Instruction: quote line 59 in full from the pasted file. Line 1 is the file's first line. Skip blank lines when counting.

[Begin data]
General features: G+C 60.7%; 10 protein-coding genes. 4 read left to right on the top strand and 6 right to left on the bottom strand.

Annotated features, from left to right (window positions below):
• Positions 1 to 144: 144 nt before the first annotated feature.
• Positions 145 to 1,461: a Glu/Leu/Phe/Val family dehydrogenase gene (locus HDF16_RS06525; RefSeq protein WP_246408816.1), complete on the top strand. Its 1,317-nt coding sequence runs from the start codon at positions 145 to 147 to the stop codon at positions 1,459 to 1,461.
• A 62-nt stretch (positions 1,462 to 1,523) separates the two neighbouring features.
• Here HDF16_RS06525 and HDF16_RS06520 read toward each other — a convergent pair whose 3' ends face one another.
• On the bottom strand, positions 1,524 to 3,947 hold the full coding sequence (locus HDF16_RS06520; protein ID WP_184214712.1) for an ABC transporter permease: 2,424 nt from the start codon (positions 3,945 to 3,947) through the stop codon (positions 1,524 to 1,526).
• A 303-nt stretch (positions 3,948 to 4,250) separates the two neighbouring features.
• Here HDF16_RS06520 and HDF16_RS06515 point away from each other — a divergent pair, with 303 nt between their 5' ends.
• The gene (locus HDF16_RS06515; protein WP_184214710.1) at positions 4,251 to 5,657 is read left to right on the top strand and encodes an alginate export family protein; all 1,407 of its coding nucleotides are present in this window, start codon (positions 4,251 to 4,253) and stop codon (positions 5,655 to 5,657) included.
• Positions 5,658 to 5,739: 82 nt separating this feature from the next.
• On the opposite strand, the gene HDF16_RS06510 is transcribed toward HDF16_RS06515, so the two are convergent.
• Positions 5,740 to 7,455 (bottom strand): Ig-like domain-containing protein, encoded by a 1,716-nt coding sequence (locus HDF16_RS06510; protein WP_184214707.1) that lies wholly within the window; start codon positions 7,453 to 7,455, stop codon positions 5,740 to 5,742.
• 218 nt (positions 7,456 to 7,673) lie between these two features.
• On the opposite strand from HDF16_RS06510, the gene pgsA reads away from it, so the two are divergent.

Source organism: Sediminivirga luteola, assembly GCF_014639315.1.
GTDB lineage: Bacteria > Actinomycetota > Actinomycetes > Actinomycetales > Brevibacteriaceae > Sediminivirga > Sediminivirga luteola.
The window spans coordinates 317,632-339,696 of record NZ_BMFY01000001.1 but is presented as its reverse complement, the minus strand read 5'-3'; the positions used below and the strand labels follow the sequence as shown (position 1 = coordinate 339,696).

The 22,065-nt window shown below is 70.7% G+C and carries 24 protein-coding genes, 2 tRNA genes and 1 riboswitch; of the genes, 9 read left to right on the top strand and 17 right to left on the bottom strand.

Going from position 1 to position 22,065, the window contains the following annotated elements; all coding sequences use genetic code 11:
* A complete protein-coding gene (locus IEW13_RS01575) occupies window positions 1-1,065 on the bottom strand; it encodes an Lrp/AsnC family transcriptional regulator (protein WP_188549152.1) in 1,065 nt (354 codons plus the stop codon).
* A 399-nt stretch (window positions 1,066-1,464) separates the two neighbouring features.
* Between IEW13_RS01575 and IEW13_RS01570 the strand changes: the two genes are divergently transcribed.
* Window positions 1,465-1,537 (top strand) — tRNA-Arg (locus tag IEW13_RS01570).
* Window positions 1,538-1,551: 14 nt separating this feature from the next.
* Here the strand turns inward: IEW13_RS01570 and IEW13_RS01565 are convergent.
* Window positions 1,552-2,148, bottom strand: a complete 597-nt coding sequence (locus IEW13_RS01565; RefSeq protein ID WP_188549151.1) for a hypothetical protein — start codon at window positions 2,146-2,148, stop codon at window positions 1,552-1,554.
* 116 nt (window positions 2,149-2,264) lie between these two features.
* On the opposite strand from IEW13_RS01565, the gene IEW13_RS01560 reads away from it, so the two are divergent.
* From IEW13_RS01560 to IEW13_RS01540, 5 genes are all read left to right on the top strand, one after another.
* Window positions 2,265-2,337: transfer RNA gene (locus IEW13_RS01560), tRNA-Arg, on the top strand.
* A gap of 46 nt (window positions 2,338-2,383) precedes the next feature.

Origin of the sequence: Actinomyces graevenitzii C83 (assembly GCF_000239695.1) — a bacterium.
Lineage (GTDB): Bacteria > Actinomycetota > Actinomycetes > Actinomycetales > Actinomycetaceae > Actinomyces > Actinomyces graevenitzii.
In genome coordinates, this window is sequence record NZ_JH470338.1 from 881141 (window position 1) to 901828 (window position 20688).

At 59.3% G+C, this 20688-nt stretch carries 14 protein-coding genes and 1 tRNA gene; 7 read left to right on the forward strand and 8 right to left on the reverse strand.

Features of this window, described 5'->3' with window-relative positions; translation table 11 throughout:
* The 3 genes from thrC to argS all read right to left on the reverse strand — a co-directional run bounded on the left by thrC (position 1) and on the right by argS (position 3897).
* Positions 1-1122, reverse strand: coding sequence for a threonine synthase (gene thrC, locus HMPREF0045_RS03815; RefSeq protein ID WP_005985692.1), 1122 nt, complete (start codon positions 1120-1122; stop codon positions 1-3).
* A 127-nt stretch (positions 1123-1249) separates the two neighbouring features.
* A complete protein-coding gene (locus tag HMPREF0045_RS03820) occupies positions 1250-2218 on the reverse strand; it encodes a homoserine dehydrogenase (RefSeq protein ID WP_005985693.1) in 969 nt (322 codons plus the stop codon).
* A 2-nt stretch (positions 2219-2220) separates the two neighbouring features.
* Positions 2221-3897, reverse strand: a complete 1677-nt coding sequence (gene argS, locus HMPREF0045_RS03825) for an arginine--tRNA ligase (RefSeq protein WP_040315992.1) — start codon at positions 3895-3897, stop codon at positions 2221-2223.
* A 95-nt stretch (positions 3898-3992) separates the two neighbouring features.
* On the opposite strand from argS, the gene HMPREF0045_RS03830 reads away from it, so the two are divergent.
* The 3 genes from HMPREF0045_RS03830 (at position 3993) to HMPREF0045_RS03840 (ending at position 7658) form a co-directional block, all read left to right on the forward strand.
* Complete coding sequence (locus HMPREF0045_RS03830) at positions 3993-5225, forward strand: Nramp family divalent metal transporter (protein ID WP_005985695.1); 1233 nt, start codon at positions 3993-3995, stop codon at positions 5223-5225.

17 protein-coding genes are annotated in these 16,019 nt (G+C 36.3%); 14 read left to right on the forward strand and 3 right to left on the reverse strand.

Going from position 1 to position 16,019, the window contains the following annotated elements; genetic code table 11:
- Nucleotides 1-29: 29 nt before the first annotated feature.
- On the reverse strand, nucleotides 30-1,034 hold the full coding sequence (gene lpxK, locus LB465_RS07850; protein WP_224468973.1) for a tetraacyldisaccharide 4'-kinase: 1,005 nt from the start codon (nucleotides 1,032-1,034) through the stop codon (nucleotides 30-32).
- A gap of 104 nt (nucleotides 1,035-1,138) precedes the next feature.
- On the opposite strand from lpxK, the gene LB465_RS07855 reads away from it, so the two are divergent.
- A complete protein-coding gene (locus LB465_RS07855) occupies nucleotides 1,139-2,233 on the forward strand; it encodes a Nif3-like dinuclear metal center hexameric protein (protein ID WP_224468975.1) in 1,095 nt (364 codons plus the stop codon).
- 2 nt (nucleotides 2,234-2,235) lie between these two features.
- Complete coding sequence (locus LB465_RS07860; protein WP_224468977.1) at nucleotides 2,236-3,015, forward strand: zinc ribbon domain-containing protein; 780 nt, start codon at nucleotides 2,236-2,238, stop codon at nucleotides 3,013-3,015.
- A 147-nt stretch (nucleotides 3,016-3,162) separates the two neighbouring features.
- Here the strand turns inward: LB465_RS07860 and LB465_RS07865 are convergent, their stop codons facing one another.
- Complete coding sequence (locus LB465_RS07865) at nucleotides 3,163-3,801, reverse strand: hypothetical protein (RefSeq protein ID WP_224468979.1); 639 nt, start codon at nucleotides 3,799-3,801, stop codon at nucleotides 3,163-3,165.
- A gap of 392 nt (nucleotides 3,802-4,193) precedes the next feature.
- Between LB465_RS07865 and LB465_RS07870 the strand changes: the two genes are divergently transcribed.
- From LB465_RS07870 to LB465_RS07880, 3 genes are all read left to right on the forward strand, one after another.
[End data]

- Complete coding sequence (locus LB465_RS07865) at nucleotides 3,163-3,801, reverse strand: hypothetical protein (RefSeq protein ID WP_224468979.1); 639 nt, start codon at nucleotides 3,799-3,801, stop codon at nucleotides 3,163-3,165.